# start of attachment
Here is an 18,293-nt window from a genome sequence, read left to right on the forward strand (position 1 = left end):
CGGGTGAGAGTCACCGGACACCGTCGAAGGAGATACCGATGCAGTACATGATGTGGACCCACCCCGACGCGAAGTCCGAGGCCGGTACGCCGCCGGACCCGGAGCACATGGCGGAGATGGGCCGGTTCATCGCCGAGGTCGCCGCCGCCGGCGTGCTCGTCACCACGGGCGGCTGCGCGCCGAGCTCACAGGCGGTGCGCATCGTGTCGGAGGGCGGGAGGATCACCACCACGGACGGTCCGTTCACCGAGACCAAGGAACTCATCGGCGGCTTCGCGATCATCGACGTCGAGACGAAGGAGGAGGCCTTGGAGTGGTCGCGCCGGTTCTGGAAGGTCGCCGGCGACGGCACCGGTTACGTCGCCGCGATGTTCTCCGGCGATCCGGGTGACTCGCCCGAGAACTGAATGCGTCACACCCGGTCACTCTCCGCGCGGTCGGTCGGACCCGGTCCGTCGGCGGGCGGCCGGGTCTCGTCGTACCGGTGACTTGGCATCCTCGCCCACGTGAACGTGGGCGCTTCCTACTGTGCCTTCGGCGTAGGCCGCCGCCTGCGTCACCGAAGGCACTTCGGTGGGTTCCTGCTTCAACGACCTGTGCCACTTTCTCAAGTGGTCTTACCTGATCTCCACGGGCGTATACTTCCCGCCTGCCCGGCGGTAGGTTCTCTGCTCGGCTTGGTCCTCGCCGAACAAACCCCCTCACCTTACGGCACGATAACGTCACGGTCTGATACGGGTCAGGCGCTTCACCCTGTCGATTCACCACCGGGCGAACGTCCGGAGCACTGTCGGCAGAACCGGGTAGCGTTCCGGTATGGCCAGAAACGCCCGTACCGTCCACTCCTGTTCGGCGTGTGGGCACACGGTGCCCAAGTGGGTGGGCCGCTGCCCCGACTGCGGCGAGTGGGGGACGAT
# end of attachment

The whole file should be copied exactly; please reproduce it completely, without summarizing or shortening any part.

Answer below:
Here is an 18,293-nt window from a genome sequence, read left to right on the forward strand (position 1 = left end):
CGGGTGAGAGTCACCGGACACCGTCGAAGGAGATACCGATGCAGTACATGATGTGGACCCACCCCGACGCGAAGTCCGAGGCCGGTACGCCGCCGGACCCGGAGCACATGGCGGAGATGGGCCGGTTCATCGCCGAGGTCGCCGCCGCCGGCGTGCTCGTCACCACGGGCGGCTGCGCGCCGAGCTCACAGGCGGTGCGCATCGTGTCGGAGGGCGGGAGGATCACCACCACGGACGGTCCGTTCACCGAGACCAAGGAACTCATCGGCGGCTTCGCGATCATCGACGTCGAGACGAAGGAGGAGGCCTTGGAGTGGTCGCGCCGGTTCTGGAAGGTCGCCGGCGACGGCACCGGTTACGTCGCCGCGATGTTCTCCGGCGATCCGGGTGACTCGCCCGAGAACTGAATGCGTCACACCCGGTCACTCTCCGCGCGGTCGGTCGGACCCGGTCCGTCGGCGGGCGGCCGGGTCTCGTCGTACCGGTGACTTGGCATCCTCGCCCACGTGAACGTGGGCGCTTCCTACTGTGCCTTCGGCGTAGGCCGCCGCCTGCGTCACCGAAGGCACTTCGGTGGGTTCCTGCTTCAACGACCTGTGCCACTTTCTCAAGTGGTCTTACCTGATCTCCACGGGCGTATACTTCCCGCCTGCCCGGCGGTAGGTTCTCTGCTCGGCTTGGTCCTCGCCGAACAAACCCCCTCACCTTACGGCACGATAACGTCACGGTCTGATACGGGTCAGGCGCTTCACCCTGTCGATTCACCACCGGGCGAACGTCCGGAGCACTGTCGGCAGAACCGGGTAGCGTTCCGGTATGGCCAGAAACGCCCGTACCGTCCACTCCTGTTCGGCGTGTGGGCACACGGTGCCCAAGTGGGTGGGCCGCTGCCCCGACTGCGGCGAGTGGGGGACGAT